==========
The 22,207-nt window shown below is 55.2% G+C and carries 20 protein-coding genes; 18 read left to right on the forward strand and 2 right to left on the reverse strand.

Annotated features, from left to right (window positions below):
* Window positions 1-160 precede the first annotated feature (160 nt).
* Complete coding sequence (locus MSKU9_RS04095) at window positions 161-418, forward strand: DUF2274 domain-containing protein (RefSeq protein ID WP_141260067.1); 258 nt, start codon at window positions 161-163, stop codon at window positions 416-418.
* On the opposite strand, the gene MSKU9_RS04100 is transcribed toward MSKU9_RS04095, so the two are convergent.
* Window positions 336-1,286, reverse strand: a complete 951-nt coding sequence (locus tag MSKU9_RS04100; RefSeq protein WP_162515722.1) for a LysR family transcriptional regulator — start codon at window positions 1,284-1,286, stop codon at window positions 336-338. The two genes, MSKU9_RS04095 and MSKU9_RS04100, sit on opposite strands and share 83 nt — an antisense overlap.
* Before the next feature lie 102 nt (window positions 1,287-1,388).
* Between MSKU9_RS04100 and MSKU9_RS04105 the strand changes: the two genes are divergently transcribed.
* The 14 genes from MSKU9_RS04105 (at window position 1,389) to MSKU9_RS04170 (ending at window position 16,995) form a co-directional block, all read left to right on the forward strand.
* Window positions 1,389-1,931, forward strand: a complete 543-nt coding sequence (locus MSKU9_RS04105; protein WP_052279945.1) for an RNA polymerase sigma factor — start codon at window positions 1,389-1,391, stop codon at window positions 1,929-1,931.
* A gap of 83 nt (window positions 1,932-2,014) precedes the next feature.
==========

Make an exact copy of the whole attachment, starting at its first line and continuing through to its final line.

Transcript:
The 22,207-nt window shown below is 55.2% G+C and carries 20 protein-coding genes; 18 read left to right on the forward strand and 2 right to left on the reverse strand.

Annotated features, from left to right (window positions below):
* Window positions 1-160 precede the first annotated feature (160 nt).
* Complete coding sequence (locus MSKU9_RS04095) at window positions 161-418, forward strand: DUF2274 domain-containing protein (RefSeq protein ID WP_141260067.1); 258 nt, start codon at window positions 161-163, stop codon at window positions 416-418.
* On the opposite strand, the gene MSKU9_RS04100 is transcribed toward MSKU9_RS04095, so the two are convergent.
* Window positions 336-1,286, reverse strand: a complete 951-nt coding sequence (locus tag MSKU9_RS04100; RefSeq protein WP_162515722.1) for a LysR family transcriptional regulator — start codon at window positions 1,284-1,286, stop codon at window positions 336-338. The two genes, MSKU9_RS04095 and MSKU9_RS04100, sit on opposite strands and share 83 nt — an antisense overlap.
* Before the next feature lie 102 nt (window positions 1,287-1,388).
* Between MSKU9_RS04100 and MSKU9_RS04105 the strand changes: the two genes are divergently transcribed.
* The 14 genes from MSKU9_RS04105 (at window position 1,389) to MSKU9_RS04170 (ending at window position 16,995) form a co-directional block, all read left to right on the forward strand.
* Window positions 1,389-1,931, forward strand: a complete 543-nt coding sequence (locus MSKU9_RS04105; protein WP_052279945.1) for an RNA polymerase sigma factor — start codon at window positions 1,389-1,391, stop codon at window positions 1,929-1,931.
* A gap of 83 nt (window positions 1,932-2,014) precedes the next feature.